Touch Me Not! Mimosa Pudica – Sensitive Plant

Mimosa Pudica or Sensitive Plant can entertain you…for real.

It is so fascinating to watch it move when touched or brushed. Kids will just adore it.  It is also called Touch-Me-Not, but who can help but touch it.  But be careful because it does grow prickles along the stems. But it has beautiful blossoms.

This year, I found a package of seeds and decided to try growing it myself. It is a plant that is native to South and Central America but is pantropical which Wikipedia explains is”across the tropics” – distribution is one which covers tropical regions of all continents. See  http://en.wikipedia.org/wiki/Pantropical

These seeds are not hard to find here in Ohio. I saw them in almost every garden center, as a matter of fact. But there is a similar tree growing more than 25 feet tall that is in the same family of Fabaceae. The name of that one is Albizia julibrissin which is a large tree with the same sweet blossoms and described as invasive in Florida.

 

Mimosa pudica
Mimosa pudica at the Botanical Garden KIT, Karlsruhe, Germany. Image credit: H. Zell / CC BY-SA 3.0.

I have a very scientific setup. I have used an empty cookie box or maybe it was donut holes. I am glad to empty the box for planting purposes, along with a mug of coffee. Such dedication to research is admirable, right?

I planted the seeds indoors and put them in a sunny window sill in the dining room. The clear box has a lid and I first kept it closed until the seeds germinated. After I had tiny sprouts, which only took a few days, I slightly propped the lid open with a little mushroom figurine sitting on the soil so that the lid wouldn’t close.  Sun shines in that south-facing window in the afternoon. I felt this simulated a tropical area for the little seedlings.

I was shocked to discover that the “sensitivity” was immediately apparent with the first set of leaves. Not the cotelydon, the first set emerging from the seed, but the first leaf of the mimosa itself. Those tiny little leaves react immediately. They are so cute. Check out this  2+ minute film showing that reaction.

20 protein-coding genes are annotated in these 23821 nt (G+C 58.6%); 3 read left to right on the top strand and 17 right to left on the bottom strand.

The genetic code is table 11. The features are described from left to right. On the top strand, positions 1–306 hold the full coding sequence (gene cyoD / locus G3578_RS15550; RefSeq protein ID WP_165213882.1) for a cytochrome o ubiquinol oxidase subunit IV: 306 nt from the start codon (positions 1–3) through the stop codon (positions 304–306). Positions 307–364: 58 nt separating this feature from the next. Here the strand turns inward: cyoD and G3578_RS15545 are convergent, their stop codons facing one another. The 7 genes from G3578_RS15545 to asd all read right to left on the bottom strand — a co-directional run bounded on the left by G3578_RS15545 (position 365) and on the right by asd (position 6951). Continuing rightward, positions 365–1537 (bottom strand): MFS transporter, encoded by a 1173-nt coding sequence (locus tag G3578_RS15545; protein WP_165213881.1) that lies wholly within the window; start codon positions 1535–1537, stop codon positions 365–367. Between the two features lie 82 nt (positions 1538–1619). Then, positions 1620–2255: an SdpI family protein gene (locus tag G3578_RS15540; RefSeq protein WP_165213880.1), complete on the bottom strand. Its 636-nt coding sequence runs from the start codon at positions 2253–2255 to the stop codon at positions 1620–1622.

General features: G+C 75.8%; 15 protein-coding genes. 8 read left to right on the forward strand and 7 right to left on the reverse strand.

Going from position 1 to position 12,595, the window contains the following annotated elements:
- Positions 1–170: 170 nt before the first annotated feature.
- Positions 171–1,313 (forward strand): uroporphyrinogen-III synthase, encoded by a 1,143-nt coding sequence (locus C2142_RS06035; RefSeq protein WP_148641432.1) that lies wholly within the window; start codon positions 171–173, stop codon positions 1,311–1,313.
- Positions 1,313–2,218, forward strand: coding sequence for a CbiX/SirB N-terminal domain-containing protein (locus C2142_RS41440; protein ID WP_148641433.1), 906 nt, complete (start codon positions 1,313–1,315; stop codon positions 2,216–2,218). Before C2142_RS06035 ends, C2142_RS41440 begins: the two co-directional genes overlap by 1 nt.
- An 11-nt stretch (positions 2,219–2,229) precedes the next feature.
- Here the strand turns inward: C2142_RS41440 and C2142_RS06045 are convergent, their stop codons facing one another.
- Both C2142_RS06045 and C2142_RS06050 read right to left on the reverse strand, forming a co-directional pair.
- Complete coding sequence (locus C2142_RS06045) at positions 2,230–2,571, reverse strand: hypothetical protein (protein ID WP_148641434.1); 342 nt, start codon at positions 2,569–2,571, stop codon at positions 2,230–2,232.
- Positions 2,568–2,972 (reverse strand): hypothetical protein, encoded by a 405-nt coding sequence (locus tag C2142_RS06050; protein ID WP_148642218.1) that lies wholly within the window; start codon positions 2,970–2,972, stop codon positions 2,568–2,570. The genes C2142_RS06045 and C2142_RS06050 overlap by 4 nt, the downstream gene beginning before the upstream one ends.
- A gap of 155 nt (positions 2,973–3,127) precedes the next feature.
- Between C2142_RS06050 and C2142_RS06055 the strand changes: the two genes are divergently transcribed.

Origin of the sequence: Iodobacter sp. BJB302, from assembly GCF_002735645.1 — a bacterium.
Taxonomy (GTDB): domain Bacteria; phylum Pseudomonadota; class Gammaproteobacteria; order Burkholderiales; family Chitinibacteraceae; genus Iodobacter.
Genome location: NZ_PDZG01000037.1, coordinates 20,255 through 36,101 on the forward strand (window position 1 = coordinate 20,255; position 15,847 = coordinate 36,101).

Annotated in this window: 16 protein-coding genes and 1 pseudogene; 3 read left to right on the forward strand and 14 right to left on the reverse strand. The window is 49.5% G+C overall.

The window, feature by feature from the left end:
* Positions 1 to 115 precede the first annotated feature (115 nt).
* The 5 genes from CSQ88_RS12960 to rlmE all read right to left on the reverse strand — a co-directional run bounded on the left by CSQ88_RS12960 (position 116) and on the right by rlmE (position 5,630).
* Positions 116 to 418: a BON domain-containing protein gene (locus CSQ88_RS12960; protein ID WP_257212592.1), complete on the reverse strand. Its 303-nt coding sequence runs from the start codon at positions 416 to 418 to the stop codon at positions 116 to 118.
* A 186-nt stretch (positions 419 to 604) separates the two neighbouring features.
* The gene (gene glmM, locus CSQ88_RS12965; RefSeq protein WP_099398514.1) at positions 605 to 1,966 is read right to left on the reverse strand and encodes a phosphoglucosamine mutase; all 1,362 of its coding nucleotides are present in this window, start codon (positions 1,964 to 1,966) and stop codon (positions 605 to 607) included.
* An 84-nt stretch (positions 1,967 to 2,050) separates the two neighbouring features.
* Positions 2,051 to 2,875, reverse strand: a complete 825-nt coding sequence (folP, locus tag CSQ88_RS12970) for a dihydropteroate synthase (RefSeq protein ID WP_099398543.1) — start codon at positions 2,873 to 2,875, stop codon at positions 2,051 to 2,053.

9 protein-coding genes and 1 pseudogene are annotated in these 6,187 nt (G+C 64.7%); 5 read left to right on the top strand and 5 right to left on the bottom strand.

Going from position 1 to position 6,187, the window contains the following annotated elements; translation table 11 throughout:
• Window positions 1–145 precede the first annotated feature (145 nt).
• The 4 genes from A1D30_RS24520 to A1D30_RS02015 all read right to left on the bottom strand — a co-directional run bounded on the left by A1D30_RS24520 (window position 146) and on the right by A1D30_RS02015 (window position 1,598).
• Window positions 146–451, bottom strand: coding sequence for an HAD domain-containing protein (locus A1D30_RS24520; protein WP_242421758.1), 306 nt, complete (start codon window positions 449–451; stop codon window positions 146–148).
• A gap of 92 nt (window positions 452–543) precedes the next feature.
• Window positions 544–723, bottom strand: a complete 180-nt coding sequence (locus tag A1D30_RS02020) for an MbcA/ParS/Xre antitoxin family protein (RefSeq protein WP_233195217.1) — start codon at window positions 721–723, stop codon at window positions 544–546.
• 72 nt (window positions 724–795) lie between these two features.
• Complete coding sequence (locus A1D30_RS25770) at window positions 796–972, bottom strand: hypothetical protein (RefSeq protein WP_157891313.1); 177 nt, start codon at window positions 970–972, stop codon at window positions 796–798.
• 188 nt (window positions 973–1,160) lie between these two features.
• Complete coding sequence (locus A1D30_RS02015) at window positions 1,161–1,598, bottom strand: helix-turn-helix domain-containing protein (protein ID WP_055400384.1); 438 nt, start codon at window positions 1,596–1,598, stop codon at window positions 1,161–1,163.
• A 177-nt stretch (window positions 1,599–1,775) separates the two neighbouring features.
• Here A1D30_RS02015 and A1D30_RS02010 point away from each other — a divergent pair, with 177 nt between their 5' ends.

I am anxious to repot these. I guess I will have a little dilemma touching them when I transplant, but I will shortly put them in separate pots so that they can grow nicely into a  small bushy plant about 1-2 foot tall. I will put in a bright and sunny location. It is not a hardy plant for my area, but I will enjoy it all year outside.

Seedling of Mimosa pudica

My grandson will love it. I think I will save one for him also. The others I will donate to our spring plant sale.  ( Want to see more posts from my Backyard Flower Garden?

Have you grown this plant before, or had it for your patio? Maybe it grows naturally where you live. Got any advice for me? I have read that the reason it “shrinks” is to be less attractive to animals and be eaten, but I think one mouthful of stickers would deter any animal, so maybe it is just shy.

ClosingColor-hypertufa-gardener

Update:  I had the mimosa for a short period of time, but after being outside all summer, they did not like being brought back inside and quickly dropped all leaves. I tried to nurse them back to health, but it just wasn’t meant to be and they died, one by one. They looked good for a time and were such an entertaining little plant.  I had them in glass planters for a while. Check them out on this post. They looked so good for a while: Let’s Try Terrariums.


 

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Kim, The Hypertufa Gardener

Hi, I am Kim and thank you so much for visiting my magazine! I am a gardener and a hypertufa maker. If you came here to learn about hypertufa, I have a lot of information. But I also write about flower gardening and using succulents which are great drought-tolerant plants.

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